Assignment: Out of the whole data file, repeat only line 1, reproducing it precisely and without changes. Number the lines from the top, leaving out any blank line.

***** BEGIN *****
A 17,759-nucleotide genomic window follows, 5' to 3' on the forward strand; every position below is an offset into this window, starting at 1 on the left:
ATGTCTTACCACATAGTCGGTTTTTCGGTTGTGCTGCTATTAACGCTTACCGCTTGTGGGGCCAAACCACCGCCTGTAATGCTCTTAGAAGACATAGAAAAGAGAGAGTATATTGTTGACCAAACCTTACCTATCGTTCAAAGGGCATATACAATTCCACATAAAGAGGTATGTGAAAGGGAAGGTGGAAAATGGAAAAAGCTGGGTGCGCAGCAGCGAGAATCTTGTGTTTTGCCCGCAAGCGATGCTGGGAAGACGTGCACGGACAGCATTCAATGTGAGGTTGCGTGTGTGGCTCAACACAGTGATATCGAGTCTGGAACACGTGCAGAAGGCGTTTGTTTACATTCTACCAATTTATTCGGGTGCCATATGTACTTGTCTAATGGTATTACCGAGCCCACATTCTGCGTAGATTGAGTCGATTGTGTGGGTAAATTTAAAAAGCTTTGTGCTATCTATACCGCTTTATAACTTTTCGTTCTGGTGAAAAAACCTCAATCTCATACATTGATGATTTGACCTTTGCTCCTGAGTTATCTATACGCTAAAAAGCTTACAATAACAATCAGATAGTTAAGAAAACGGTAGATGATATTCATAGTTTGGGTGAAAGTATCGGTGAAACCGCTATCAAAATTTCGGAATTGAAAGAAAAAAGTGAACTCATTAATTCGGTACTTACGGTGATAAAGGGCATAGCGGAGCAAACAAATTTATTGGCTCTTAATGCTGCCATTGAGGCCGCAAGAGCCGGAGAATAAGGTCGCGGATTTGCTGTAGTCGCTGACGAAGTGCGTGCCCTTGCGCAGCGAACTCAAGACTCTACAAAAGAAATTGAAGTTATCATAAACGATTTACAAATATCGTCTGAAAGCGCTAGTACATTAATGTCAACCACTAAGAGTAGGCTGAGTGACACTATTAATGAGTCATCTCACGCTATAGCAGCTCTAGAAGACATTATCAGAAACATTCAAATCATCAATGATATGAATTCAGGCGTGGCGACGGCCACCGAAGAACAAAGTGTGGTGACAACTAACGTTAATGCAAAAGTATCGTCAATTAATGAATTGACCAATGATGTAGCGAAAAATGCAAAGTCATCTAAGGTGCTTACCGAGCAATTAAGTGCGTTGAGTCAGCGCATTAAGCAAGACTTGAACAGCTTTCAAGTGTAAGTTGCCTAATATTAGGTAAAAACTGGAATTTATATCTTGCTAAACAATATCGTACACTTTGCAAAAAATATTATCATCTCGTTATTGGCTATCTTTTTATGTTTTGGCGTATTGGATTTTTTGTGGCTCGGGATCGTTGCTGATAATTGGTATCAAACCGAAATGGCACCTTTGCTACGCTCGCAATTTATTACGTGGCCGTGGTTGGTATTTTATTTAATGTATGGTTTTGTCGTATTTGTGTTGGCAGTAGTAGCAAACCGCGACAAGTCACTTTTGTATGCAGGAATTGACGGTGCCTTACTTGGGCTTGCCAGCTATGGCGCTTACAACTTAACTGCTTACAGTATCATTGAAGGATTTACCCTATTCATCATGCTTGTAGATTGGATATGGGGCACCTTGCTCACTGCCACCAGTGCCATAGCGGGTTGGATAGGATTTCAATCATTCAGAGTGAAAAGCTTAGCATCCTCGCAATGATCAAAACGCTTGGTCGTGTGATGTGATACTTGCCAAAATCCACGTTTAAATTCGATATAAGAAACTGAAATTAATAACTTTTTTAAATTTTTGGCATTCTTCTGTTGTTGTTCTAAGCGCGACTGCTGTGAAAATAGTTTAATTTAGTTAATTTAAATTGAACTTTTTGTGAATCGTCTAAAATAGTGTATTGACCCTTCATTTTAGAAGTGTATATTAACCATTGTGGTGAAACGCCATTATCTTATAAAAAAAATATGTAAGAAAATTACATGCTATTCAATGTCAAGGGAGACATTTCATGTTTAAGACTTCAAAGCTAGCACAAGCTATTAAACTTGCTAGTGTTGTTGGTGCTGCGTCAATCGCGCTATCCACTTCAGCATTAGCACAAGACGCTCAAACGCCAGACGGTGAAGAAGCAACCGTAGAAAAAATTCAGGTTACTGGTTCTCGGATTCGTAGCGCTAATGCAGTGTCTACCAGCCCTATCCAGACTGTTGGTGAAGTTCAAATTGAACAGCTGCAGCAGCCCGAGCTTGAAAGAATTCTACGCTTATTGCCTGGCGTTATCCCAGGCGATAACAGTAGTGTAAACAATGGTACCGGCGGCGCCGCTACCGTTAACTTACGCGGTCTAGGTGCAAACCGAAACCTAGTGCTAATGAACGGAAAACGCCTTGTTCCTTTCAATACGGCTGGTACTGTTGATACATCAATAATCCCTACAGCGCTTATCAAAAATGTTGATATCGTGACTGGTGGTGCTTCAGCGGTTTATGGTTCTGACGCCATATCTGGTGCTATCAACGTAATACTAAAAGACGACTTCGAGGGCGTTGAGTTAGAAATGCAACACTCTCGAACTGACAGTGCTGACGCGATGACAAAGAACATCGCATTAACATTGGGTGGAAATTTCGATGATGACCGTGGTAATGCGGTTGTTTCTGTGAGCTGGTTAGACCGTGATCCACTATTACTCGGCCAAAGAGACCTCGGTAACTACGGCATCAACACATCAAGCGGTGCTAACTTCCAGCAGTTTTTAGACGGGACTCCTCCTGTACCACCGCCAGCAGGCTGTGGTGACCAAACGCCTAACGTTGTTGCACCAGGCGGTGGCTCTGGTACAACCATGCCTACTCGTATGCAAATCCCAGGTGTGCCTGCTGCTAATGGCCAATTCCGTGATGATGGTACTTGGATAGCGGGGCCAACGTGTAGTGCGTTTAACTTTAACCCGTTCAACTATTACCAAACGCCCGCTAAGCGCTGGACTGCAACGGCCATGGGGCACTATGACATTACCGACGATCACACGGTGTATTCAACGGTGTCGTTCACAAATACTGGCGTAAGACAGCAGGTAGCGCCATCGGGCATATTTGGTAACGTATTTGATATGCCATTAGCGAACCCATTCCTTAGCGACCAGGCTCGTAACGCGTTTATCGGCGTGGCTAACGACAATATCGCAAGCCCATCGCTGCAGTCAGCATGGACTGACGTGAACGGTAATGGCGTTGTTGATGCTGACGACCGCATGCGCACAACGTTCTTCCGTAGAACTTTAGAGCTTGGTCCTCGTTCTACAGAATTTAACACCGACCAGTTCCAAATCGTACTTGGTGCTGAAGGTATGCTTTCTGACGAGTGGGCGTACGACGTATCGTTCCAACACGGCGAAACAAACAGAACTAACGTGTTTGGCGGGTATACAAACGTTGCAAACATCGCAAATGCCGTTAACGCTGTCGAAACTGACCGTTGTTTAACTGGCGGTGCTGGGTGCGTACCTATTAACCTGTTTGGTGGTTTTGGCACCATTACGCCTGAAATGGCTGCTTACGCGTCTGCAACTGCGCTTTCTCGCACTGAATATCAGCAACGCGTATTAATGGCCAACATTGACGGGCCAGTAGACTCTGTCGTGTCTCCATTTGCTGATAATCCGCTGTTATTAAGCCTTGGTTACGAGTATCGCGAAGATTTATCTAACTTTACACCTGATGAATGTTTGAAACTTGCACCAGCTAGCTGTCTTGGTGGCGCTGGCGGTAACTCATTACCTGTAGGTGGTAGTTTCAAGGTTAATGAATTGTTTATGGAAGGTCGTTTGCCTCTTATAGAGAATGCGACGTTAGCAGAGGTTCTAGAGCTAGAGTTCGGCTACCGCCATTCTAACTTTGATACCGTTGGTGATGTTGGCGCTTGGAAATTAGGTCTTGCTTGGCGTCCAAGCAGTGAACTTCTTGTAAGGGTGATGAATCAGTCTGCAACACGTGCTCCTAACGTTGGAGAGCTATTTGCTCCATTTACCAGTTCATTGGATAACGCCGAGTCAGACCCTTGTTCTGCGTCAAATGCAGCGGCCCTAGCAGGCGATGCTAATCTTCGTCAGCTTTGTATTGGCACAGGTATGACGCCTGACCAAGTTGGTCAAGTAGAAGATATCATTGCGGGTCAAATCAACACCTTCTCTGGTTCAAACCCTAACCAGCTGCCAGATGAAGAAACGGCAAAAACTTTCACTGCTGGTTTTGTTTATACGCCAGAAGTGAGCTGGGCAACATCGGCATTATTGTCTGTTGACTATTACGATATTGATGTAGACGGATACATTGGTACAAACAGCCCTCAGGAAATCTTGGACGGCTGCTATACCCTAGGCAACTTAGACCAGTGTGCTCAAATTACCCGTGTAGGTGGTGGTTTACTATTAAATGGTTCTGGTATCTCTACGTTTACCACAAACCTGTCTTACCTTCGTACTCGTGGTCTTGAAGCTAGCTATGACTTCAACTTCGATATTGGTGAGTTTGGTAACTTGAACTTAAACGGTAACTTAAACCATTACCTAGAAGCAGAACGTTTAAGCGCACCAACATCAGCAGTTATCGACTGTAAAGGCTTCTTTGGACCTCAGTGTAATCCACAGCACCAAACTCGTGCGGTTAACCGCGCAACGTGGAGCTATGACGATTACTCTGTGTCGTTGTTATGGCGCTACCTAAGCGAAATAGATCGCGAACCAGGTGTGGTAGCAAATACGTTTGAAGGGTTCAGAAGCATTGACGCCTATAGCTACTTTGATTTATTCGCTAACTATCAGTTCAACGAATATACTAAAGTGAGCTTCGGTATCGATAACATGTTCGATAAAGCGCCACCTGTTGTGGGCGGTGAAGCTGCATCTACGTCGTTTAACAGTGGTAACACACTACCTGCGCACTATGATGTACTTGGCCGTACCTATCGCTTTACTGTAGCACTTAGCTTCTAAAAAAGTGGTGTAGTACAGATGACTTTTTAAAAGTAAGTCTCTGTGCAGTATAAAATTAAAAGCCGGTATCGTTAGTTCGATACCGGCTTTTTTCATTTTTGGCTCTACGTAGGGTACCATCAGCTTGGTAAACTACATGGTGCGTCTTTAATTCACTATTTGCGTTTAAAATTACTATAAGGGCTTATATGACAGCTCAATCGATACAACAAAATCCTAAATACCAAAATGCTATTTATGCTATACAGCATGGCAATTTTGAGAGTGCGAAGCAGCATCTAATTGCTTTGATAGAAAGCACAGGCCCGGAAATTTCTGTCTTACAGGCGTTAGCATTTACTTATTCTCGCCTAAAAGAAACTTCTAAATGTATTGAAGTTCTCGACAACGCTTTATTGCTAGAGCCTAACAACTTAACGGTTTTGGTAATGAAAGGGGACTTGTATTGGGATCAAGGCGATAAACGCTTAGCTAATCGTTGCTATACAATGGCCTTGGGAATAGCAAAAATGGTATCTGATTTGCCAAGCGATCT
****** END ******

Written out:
A 17,759-nucleotide genomic window follows, 5' to 3' on the forward strand; every position below is an offset into this window, starting at 1 on the left: